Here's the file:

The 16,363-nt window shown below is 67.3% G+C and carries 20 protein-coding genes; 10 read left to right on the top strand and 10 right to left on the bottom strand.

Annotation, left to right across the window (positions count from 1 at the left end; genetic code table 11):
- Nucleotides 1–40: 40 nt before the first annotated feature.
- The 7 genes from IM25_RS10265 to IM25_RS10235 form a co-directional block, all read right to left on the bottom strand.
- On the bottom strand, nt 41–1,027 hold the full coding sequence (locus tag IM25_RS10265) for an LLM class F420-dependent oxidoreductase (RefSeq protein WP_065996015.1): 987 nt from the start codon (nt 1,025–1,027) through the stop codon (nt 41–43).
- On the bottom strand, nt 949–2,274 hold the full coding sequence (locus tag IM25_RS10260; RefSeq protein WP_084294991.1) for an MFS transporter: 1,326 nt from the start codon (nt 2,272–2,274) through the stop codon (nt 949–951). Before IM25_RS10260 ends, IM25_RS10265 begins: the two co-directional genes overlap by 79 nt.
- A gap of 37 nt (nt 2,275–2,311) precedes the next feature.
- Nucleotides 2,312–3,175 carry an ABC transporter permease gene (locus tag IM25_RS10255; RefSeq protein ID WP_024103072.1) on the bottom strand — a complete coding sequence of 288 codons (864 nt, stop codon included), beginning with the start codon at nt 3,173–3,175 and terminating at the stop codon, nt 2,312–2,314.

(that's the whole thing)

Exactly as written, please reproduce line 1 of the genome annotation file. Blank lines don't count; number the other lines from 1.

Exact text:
The 16,363-nt window shown below is 67.3% G+C and carries 20 protein-coding genes; 10 read left to right on the top strand and 10 right to left on the bottom strand.